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Search Results: 1 - 10 of 12 matches for " Madhavarao Krishnadev "
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Micro-Modelling Approach to Predict the Influence of Hydrogen Pressure on Short Crack Behaviour  [PDF]
Claude Lincourt, Jacques Lanteigne, Madhavarao Krishnadev, Carl Blais
Modeling and Numerical Simulation of Material Science (MNSMS) , 2013, DOI: 10.4236/mnsms.2013.33A006
Abstract: A micromechanical model, based on the FEA (finite element analysis), was developed to estimate the influence of hydrogen pressure on short crack behaviour. Morphology of voids has important connotations in the development of the model. Stress intensity factor was calculated for different crack geometries under hydrogen pressure. The analysis indicates that the form factor of a crack emerging from a round void will be less affected by trapped hydrogen pressure-compared to an elongated void. This analysis reinforces the beneficial effect of inclusion shape control in reducing significantly the detrimental effect of hydrogen.
Calculation of the Stress Intensity Factor in an Inclusion-Containing Matrix  [PDF]
Claude Lincourt, Jacques Lanteigne, Madhavarao Krishnadev, Carl Blais
Modeling and Numerical Simulation of Material Science (MNSMS) , 2019, DOI: 10.4236/mnsms.2019.92002
Abstract: The intent of this paper is to propose an engineering approach to estimate the stress intensity factor of a micro crack emerging from an inclusion in relation with the morphology of the inclusion and its relative stiffness with the matrix. A micromechanical model, based on the FEA (finite element analysis) of the behavior of cracks initiated at micro structural features such as inclusions, has been developed using LEFM (Linear Elastic Fracture Mechanics) to predict the stress intensity factor of a micro crack emerging from an inclusion. Morphology of inclusions has important connotations in the development of the analysis. Stress intensity factor has been estimated from the FEA model for different crack geometries. Metallographic analysis of inclusions has been carried out to evaluate the typical inclusion geometry. It also suggests that micro cracks less than 1μm behave differently than larger cracks.
Collaborative Filtering and Artificial Neural Network Based Recommendation System for Advanced Applications  [PDF]
Bharadwaja Krishnadev Mylavarapu
Journal of Computer and Communications (JCC) , 2018, DOI: 10.4236/jcc.2018.612001
Abstract: To make recommendation on items from the user for historical user rating several intelligent systems are using. The most common method is Recommendation systems. The main areas which play major roles are social networking, digital marketing, online shopping and E-commerce. Recommender system consists of several techniques for recommendations. Here we used the well known approach named as Collaborative filtering (CF). There are two types of problems mainly available with collaborative filtering. They are complete cold start (CCS) problem and incomplete cold start (ICS) problem. The authors proposed three novel methods such as collaborative filtering, and artificial neural networks and at last support vector machine to resolve CCS as well ICS problems. Based on the specific deep neural network SADE we can be able to remove the characteristics of products. By using sequential active of users and product characteristics we have the capability to adapt the cold start product ratings with the applications of the state of the art CF model, time SVD++. The proposed system consists of Netflix rating dataset which is used to perform the baseline techniques for rating prediction of cold start items. The calculation of two proposed recommendation techniques is compared on ICS items, and it is proved that it will be adaptable method. The proposed method can be able to transfer the products since cold start transfers to non-cold start status. Artificial Neural Network (ANN) is employed here to extract the item content features. One of the user preferences such as temporal dynamics is used to obtain the contented characteristics into predictions to overcome those problems. For the process of classification we have used linear support vector machine classifiers to receive the better performance when compared with the earlier methods.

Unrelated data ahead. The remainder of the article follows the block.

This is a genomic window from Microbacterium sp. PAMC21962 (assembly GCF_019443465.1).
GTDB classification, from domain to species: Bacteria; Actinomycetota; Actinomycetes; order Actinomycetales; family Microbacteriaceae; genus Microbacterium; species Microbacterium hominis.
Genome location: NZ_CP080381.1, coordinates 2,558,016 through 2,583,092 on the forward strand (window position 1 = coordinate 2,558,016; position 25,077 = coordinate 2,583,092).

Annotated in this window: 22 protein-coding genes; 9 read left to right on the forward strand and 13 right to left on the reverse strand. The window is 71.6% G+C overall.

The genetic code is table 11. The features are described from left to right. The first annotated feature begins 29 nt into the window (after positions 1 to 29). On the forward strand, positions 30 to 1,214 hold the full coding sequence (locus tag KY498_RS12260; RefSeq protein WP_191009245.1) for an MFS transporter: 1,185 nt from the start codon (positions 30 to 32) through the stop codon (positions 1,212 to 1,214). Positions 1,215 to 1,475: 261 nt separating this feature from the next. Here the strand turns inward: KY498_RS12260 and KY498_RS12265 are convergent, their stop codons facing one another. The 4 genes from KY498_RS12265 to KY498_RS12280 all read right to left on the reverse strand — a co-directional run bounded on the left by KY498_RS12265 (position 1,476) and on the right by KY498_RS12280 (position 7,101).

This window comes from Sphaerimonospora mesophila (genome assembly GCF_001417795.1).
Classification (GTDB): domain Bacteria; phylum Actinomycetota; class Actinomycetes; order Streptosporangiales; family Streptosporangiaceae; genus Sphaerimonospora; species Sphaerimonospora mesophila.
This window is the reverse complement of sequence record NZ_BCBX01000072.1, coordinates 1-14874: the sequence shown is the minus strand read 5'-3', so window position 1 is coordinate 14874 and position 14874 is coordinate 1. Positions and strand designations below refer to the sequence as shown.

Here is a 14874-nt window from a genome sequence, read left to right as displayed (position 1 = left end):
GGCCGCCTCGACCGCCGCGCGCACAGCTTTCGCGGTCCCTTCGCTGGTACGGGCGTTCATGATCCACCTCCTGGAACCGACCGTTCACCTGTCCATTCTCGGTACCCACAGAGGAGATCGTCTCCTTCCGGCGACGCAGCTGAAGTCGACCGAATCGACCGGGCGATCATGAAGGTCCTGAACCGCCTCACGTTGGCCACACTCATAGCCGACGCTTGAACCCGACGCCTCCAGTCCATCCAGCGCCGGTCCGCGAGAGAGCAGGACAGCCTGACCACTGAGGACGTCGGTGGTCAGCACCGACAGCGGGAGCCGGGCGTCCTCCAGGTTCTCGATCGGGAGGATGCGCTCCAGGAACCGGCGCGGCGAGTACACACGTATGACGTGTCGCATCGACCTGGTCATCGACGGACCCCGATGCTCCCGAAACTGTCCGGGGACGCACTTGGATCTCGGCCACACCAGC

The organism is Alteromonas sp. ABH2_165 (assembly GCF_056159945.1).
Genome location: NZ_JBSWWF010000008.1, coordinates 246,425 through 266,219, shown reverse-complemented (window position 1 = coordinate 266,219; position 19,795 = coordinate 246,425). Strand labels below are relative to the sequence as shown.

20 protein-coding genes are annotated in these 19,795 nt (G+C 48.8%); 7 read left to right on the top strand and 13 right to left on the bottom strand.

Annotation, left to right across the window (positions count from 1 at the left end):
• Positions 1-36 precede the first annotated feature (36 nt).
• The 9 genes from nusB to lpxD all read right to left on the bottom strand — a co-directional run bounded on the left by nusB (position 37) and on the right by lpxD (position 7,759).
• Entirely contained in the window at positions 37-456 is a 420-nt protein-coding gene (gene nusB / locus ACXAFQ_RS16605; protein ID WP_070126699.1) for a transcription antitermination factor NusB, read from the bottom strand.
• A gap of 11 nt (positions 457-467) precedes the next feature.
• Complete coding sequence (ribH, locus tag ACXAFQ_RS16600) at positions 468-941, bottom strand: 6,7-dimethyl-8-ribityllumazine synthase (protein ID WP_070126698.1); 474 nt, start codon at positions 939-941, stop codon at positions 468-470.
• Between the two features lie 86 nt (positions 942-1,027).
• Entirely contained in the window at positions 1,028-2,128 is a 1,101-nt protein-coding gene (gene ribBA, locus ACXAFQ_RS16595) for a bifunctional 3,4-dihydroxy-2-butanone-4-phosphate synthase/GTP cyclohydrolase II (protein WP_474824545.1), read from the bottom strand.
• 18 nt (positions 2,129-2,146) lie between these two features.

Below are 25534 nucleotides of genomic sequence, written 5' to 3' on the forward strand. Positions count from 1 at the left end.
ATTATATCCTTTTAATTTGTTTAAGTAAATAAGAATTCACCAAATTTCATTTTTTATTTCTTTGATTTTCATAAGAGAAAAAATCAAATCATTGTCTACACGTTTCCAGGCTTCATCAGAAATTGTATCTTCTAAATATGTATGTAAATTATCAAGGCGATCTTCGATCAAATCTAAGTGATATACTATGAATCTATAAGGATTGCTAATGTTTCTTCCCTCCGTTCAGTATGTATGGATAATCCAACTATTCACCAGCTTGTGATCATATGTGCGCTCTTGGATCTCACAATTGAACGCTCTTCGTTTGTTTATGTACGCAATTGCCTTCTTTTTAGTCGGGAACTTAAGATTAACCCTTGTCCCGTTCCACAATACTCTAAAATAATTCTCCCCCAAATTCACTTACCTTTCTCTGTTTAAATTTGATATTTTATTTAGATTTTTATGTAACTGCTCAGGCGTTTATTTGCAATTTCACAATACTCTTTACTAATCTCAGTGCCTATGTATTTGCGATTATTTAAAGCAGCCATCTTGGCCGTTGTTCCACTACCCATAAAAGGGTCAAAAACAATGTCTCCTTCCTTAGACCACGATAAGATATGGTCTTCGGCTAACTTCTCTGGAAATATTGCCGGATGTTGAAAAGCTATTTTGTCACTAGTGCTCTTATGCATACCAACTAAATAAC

Multiple Architectural Approach for Urban Development Using Wearable IoT Devices: A Combined Machine Learning Approach  [PDF]
Raghu T Mylavarapu, Bharadwaja Krishnadev Mylavarapu
Advances in Internet of Things (AIT) , 2018, DOI: 10.4236/ait.2018.83003
Abstract: Machine Learning becomes a part of our life in recent days and everything we do in interlinked with machine learning. As a technocrat, we tried to implement machine learning with Internet of Things (IoT) for better implementation of technology in organizations for security. We designed an sample architecture which will carry the burden of safeguarding the organizational data with IoT using machine learning with an effective manner and in this case we were proposing utilization of cloud computing for better understanding of data storage and retrieval process. Machine learning is used for the prediction models based on which we need to perform high level analysis of data and using IoT we promote authorization mechanism based on which we recognize the appropriate recipient of data and cloud for managing the data services with the three-tier architecture. We present the architecture we are proposing for better utilization of machine learning and IoT with cloud architecture.
Combined central membranous and anterior suture cataract in a family
Sundaresan K,Madhavarao G
Indian Journal of Ophthalmology , 1968,
Abstract:
AlignHUSH: Alignment of HMMs using structure and hydrophobicity information
Oruganty Krishnadev, Narayanaswamy Srinivasan
BMC Bioinformatics , 2011, DOI: 10.1186/1471-2105-12-275
Abstract: We have assessed the performance of AlignHUSH using known evolutionary relationships available in SCOP. AlignHUSH performs better than the best HMM-HMM alignment methods and is observed to be even more sensitive at higher error rates. Accuracy of the alignments obtained using AlignHUSH has been assessed using the structure-based alignments available in BaliBASE. The alignment length and the alignment quality are found to be appropriate for homology modeling and function annotation. The alignment accuracy is found to be comparable to existing methods for profile-profile alignments.A new method to align HMMs has been developed and is shown to have better sensitivity at error rates of 10% and above when compared to other available programs. The proposed method could effectively aid obtaining clues to functions of proteins of yet unknown function.A web-server incorporating the AlignHUSH method is available at http://crick.mbu.iisc.ernet.in/~alignhush/ webciteAlignment between sequences is useful and ubiquitous in bioinformatics [1]. Many of the advances made in the field of bioinformatics can be attributed to advances in alignment of sequences. The performance of homology-based structural modeling methods in CASP over last several years is strongly correlated to the accuracy of the alignment between template and the target [2]. Alignments are also routinely generated for effective identification of remote homologues leading to function annotation of newly discovered proteins from genome sequence data [3,4]. The explosion of sequence data from genome sequencing projects has exposed the limitation of current methods to recognize homologues in the twilight region (<30% sequence identity) and beyond (the midnight region of sequence similarity).It was found quite early that profile methods, such as PSI-BLAST [5,6] can be more sensitive and accurate than single sequence-based methods. The starting point for deriving various kinds of profiles such as Position Specific Scoring